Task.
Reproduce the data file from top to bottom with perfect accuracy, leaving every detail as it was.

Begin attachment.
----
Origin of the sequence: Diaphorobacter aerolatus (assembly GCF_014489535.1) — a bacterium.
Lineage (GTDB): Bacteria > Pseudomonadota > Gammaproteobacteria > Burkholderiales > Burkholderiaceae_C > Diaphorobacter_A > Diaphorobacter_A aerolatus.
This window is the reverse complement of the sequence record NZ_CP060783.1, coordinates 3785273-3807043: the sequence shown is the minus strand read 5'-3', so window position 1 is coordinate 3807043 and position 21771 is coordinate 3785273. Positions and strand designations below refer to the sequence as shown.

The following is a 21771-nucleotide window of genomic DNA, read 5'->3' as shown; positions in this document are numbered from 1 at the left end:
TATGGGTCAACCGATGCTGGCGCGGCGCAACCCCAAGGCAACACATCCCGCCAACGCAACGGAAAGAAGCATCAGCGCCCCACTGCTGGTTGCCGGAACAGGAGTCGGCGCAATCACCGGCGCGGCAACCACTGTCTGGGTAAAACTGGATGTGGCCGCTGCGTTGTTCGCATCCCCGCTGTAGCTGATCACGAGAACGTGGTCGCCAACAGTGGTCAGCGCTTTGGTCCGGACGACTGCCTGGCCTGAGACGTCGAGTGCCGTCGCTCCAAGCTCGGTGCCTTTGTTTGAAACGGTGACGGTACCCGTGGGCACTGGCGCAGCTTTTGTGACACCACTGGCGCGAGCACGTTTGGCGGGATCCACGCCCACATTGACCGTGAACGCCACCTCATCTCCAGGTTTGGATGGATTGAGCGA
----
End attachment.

Origin of the sequence: Diaphorobacter aerolatus (assembly GCF_014489535.1) — a bacterium.
Lineage (GTDB): Bacteria > Pseudomonadota > Gammaproteobacteria > Burkholderiales > Burkholderiaceae_C > Diaphorobacter_A > Diaphorobacter_A aerolatus.
This window is the reverse complement of the sequence record NZ_CP060783.1, coordinates 3785273-3807043: the sequence shown is the minus strand read 5'-3', so window position 1 is coordinate 3807043 and position 21771 is coordinate 3785273. Positions and strand designations below refer to the sequence as shown.

The following is a 21771-nucleotide window of genomic DNA, read 5'->3' as shown; positions in this document are numbered from 1 at the left end:
TATGGGTCAACCGATGCTGGCGCGGCGCAACCCCAAGGCAACACATCCCGCCAACGCAACGGAAAGAAGCATCAGCGCCCCACTGCTGGTTGCCGGAACAGGAGTCGGCGCAATCACCGGCGCGGCAACCACTGTCTGGGTAAAACTGGATGTGGCCGCTGCGTTGTTCGCATCCCCGCTGTAGCTGATCACGAGAACGTGGTCGCCAACAGTGGTCAGCGCTTTGGTCCGGACGACTGCCTGGCCTGAGACGTCGAGTGCCGTCGCTCCAAGCTCGGTGCCTTTGTTTGAAACGGTGACGGTACCCGTGGGCACTGGCGCAGCTTTTGTGACACCACTGGCGCGAGCACGTTTGGCGGGATCCACGCCCACATTGACCGTGAACGCCACCTCATCTCCAGGTTTGGATGGATTGAGCGA